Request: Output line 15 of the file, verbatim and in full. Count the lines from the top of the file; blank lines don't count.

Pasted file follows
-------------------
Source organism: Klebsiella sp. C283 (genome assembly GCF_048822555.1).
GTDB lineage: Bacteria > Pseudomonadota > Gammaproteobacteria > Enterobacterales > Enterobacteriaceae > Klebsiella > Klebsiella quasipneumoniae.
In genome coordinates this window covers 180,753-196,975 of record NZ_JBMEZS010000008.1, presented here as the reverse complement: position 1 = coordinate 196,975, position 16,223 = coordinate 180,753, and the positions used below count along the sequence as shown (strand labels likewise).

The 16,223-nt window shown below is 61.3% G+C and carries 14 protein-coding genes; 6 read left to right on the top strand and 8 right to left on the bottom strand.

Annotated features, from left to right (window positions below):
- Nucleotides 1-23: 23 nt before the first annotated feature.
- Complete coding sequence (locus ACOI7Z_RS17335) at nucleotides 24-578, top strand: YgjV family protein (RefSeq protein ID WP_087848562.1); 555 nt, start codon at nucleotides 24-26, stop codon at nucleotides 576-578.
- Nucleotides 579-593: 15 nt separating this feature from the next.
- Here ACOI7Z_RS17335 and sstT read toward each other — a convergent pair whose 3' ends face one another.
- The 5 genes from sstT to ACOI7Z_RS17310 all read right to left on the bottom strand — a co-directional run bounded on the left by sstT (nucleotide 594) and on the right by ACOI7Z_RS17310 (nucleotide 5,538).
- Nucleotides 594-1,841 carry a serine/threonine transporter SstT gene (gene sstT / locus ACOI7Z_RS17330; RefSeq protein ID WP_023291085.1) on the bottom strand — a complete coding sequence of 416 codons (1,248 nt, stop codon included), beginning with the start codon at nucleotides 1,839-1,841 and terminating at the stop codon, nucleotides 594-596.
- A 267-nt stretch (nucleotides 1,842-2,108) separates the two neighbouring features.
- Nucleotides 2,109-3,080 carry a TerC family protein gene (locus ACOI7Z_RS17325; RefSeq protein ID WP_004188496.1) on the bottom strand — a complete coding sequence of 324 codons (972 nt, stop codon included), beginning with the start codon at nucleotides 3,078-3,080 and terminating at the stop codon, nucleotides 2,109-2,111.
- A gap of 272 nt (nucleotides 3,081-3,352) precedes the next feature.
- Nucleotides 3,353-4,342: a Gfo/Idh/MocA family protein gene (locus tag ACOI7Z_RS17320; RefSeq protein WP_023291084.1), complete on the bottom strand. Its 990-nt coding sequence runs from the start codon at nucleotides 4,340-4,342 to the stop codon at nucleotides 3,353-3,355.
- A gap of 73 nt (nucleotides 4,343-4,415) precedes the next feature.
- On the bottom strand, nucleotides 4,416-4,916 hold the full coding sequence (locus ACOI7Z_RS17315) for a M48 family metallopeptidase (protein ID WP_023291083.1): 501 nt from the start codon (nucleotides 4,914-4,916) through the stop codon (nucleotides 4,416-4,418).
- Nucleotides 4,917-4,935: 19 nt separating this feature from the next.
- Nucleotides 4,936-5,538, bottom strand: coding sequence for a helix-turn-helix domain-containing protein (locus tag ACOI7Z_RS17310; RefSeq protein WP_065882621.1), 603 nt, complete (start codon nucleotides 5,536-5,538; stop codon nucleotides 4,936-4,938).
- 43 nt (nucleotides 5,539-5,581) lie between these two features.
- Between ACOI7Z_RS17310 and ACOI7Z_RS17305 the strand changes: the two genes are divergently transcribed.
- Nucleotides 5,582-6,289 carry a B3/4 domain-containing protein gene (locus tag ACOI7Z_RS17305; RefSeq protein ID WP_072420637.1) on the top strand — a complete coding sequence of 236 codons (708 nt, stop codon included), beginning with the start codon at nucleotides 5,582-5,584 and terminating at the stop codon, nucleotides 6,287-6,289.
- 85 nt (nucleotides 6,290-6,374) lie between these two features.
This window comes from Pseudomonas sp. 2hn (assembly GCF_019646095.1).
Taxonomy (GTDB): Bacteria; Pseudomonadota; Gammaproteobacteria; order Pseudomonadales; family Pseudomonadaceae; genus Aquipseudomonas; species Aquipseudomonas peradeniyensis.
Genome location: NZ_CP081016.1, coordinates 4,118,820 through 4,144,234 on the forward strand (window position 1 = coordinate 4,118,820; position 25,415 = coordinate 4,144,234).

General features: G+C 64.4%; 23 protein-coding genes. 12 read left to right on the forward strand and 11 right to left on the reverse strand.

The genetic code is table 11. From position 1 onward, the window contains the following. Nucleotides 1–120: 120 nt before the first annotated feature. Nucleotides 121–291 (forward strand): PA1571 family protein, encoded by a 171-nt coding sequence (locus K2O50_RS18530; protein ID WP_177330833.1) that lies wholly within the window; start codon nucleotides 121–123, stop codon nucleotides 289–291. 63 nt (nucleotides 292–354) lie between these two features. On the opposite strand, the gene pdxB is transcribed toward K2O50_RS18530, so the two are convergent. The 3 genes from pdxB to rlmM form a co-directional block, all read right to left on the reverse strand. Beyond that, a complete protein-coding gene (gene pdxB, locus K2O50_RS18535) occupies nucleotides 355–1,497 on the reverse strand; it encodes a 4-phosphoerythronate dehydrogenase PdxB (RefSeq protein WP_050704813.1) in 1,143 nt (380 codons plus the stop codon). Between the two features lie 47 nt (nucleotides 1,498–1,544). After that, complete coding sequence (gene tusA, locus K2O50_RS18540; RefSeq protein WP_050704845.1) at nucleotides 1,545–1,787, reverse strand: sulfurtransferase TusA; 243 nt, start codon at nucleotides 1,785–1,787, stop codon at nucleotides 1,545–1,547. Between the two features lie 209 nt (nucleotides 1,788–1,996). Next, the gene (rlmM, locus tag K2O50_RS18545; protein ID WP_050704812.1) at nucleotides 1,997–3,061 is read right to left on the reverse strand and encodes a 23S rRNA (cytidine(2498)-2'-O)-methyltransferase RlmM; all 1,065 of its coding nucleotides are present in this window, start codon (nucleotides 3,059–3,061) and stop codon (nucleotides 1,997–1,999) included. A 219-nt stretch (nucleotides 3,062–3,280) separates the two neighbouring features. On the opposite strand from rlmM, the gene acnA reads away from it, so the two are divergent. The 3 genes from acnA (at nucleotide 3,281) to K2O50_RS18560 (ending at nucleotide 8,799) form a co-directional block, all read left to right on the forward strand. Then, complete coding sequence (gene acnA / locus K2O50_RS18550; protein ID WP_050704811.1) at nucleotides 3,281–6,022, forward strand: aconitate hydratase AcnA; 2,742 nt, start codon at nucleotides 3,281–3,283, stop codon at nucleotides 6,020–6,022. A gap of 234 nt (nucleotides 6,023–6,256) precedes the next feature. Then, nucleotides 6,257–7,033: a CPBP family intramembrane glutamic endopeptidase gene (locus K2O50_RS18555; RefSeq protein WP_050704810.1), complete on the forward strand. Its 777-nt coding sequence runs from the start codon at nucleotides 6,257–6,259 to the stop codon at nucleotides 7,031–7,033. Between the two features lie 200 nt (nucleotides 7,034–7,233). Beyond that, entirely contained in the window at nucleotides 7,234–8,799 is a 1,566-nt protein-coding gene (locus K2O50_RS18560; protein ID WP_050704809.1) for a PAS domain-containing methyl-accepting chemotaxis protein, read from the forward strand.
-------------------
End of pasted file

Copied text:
- Nucleotides 3,353-4,342: a Gfo/Idh/MocA family protein gene (locus tag ACOI7Z_RS17320; RefSeq protein WP_023291084.1), complete on the bottom strand. Its 990-nt coding sequence runs from the start codon at nucleotides 4,340-4,342 to the stop codon at nucleotides 3,353-3,355.